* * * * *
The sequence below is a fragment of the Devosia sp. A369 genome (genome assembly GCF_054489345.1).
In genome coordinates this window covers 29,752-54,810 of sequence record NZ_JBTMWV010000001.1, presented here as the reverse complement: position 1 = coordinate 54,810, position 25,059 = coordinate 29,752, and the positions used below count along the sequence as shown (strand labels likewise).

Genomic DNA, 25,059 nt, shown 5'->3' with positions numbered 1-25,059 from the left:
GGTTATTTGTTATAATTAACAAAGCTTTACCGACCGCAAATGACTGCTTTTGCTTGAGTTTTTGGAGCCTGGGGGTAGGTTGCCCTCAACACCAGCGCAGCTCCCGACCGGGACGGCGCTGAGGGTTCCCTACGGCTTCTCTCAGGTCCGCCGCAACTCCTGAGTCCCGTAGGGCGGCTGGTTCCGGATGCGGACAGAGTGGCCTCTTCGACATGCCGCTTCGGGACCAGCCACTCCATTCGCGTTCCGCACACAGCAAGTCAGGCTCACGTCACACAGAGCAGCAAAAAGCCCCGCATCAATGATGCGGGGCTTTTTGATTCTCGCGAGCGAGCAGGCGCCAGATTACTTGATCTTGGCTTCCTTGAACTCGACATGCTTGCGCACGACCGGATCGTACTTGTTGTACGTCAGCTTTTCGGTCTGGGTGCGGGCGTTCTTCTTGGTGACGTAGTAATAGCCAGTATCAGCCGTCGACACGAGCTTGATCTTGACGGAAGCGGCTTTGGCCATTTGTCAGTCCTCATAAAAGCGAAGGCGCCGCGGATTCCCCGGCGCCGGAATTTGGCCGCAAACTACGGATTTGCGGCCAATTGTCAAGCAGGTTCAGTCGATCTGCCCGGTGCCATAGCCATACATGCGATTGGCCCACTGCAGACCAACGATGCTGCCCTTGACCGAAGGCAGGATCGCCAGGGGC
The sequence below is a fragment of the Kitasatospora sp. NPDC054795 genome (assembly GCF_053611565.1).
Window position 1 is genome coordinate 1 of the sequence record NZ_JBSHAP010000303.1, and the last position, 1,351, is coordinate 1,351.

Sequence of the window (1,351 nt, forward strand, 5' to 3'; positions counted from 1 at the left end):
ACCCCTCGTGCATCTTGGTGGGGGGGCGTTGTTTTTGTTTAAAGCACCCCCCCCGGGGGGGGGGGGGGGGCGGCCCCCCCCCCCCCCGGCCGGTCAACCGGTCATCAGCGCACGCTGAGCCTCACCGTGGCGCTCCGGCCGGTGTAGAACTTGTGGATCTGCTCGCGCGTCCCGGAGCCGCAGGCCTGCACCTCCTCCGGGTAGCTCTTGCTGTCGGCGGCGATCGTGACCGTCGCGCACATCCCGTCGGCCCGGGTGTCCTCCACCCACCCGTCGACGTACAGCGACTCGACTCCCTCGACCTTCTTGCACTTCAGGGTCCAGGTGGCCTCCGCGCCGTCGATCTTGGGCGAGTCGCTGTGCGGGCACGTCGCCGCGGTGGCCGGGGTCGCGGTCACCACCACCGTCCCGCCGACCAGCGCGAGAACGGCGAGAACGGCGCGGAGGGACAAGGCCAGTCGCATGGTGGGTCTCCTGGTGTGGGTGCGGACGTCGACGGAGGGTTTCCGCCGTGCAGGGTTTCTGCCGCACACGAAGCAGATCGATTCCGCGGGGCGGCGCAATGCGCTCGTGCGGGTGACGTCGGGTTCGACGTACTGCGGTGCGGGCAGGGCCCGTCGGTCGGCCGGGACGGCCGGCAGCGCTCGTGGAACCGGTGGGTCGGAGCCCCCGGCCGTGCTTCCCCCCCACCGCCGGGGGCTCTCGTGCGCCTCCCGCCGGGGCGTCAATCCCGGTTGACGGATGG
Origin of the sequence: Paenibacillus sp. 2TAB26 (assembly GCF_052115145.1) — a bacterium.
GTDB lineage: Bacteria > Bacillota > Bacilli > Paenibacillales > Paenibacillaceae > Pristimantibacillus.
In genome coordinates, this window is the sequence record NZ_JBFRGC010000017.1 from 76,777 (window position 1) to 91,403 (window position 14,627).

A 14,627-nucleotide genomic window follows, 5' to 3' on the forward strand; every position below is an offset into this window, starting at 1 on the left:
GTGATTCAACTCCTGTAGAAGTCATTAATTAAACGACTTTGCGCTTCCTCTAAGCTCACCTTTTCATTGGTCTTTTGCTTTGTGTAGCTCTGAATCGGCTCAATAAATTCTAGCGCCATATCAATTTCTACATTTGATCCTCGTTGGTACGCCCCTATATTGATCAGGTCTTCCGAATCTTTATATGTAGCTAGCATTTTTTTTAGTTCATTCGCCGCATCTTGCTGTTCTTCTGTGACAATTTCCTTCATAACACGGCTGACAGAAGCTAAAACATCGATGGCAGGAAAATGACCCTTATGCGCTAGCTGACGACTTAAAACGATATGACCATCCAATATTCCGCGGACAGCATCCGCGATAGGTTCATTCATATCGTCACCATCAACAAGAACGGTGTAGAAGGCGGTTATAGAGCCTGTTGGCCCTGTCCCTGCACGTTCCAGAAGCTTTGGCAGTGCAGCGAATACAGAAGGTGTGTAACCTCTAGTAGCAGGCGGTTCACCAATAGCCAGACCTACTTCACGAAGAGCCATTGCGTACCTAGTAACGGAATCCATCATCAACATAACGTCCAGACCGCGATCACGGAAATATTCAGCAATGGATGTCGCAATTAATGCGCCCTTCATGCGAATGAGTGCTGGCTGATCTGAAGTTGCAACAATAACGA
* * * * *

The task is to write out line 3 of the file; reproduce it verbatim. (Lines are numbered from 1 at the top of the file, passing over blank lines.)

Genomic DNA, 25,059 nt, shown 5'->3' with positions numbered 1-25,059 from the left: